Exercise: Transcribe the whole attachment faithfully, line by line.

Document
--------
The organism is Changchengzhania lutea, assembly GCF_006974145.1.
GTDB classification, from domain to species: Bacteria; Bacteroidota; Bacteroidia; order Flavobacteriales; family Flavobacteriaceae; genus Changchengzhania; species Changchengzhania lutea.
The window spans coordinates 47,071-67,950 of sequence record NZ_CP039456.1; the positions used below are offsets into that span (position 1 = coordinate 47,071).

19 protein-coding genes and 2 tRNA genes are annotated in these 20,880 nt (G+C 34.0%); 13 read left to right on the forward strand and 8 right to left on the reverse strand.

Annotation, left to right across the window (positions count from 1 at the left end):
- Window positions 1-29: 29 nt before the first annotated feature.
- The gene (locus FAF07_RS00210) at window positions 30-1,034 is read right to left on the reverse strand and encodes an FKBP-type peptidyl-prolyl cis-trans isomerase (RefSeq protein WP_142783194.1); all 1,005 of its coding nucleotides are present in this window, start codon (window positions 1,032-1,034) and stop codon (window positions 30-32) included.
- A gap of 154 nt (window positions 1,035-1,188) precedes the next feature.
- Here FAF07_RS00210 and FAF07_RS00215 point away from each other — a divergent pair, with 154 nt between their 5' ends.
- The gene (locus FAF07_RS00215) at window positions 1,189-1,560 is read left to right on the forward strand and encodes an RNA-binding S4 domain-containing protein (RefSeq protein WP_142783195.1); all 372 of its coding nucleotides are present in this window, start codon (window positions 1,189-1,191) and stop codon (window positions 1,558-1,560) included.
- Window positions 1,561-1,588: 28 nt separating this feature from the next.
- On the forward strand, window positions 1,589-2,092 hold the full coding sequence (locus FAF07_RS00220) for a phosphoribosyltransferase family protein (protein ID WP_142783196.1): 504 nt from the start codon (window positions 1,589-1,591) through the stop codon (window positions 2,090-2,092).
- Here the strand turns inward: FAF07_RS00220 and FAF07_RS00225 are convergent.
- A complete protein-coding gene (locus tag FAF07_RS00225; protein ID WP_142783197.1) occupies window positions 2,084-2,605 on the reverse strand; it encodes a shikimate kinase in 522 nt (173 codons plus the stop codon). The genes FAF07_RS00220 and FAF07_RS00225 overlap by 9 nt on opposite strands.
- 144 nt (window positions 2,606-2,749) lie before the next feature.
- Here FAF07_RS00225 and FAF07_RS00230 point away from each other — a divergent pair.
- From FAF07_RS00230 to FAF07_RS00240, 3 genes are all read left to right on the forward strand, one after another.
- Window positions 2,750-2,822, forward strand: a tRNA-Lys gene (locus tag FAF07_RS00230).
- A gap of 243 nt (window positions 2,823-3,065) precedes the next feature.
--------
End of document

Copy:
The organism is Changchengzhania lutea, assembly GCF_006974145.1.
GTDB classification, from domain to species: Bacteria; Bacteroidota; Bacteroidia; order Flavobacteriales; family Flavobacteriaceae; genus Changchengzhania; species Changchengzhania lutea.
The window spans coordinates 47,071-67,950 of sequence record NZ_CP039456.1; the positions used below are offsets into that span (position 1 = coordinate 47,071).

19 protein-coding genes and 2 tRNA genes are annotated in these 20,880 nt (G+C 34.0%); 13 read left to right on the forward strand and 8 right to left on the reverse strand.

Annotation, left to right across the window (positions count from 1 at the left end):
- Window positions 1-29: 29 nt before the first annotated feature.
- The gene (locus FAF07_RS00210) at window positions 30-1,034 is read right to left on the reverse strand and encodes an FKBP-type peptidyl-prolyl cis-trans isomerase (RefSeq protein WP_142783194.1); all 1,005 of its coding nucleotides are present in this window, start codon (window positions 1,032-1,034) and stop codon (window positions 30-32) included.
- A gap of 154 nt (window positions 1,035-1,188) precedes the next feature.
- Here FAF07_RS00210 and FAF07_RS00215 point away from each other — a divergent pair, with 154 nt between their 5' ends.
- The gene (locus FAF07_RS00215) at window positions 1,189-1,560 is read left to right on the forward strand and encodes an RNA-binding S4 domain-containing protein (RefSeq protein WP_142783195.1); all 372 of its coding nucleotides are present in this window, start codon (window positions 1,189-1,191) and stop codon (window positions 1,558-1,560) included.
- Window positions 1,561-1,588: 28 nt separating this feature from the next.
- On the forward strand, window positions 1,589-2,092 hold the full coding sequence (locus FAF07_RS00220) for a phosphoribosyltransferase family protein (protein ID WP_142783196.1): 504 nt from the start codon (window positions 1,589-1,591) through the stop codon (window positions 2,090-2,092).
- Here the strand turns inward: FAF07_RS00220 and FAF07_RS00225 are convergent.
- A complete protein-coding gene (locus tag FAF07_RS00225; protein ID WP_142783197.1) occupies window positions 2,084-2,605 on the reverse strand; it encodes a shikimate kinase in 522 nt (173 codons plus the stop codon). The genes FAF07_RS00220 and FAF07_RS00225 overlap by 9 nt on opposite strands.
- 144 nt (window positions 2,606-2,749) lie before the next feature.
- Here FAF07_RS00225 and FAF07_RS00230 point away from each other — a divergent pair.
- From FAF07_RS00230 to FAF07_RS00240, 3 genes are all read left to right on the forward strand, one after another.
- Window positions 2,750-2,822, forward strand: a tRNA-Lys gene (locus tag FAF07_RS00230).
- A gap of 243 nt (window positions 2,823-3,065) precedes the next feature.